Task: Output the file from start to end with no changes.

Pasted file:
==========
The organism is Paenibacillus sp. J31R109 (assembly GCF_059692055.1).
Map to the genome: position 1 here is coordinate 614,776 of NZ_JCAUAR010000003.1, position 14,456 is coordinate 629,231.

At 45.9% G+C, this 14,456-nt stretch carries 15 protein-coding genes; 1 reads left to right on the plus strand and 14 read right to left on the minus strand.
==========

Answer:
The organism is Paenibacillus sp. J31R109 (assembly GCF_059692055.1).
Map to the genome: position 1 here is coordinate 614,776 of NZ_JCAUAR010000003.1, position 14,456 is coordinate 629,231.

At 45.9% G+C, this 14,456-nt stretch carries 15 protein-coding genes; 1 reads left to right on the plus strand and 14 read right to left on the minus strand.